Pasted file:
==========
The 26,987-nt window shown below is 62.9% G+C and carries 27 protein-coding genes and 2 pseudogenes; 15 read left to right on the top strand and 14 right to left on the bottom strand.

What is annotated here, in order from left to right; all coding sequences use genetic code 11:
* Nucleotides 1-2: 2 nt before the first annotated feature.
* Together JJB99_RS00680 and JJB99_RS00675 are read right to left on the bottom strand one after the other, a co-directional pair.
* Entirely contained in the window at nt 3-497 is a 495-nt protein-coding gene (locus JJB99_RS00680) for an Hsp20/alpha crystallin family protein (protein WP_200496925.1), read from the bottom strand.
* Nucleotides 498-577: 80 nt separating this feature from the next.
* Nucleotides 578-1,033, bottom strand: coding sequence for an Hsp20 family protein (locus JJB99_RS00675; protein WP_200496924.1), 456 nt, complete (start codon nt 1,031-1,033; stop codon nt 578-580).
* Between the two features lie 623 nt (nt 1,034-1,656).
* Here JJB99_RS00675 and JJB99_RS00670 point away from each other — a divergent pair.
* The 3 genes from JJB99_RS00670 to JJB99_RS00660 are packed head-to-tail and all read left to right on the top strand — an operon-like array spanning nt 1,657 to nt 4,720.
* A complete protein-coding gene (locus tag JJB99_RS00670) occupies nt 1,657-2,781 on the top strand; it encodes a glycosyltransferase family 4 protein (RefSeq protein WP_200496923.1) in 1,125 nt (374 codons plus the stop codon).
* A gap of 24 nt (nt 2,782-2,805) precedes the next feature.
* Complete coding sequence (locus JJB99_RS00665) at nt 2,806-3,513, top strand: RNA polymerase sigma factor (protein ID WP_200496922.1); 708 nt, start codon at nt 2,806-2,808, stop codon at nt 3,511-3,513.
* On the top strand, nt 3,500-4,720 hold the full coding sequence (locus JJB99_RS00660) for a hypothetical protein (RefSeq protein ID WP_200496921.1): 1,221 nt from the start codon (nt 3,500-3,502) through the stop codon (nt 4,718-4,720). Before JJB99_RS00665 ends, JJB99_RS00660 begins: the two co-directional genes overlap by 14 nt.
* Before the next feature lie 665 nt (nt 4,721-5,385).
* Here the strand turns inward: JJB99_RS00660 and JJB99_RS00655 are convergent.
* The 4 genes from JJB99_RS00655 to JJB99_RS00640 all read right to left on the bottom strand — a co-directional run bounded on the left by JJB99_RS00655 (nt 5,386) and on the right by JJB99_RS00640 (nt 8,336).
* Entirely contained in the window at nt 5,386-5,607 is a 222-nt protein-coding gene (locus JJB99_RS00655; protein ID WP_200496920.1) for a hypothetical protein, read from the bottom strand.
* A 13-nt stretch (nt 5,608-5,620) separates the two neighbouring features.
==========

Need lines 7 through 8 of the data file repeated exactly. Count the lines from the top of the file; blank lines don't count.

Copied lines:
* Nucleotides 578-1,033, bottom strand: coding sequence for an Hsp20 family protein (locus JJB99_RS00675; protein WP_200496924.1), 456 nt, complete (start codon nt 1,031-1,033; stop codon nt 578-580).
* Between the two features lie 623 nt (nt 1,034-1,656).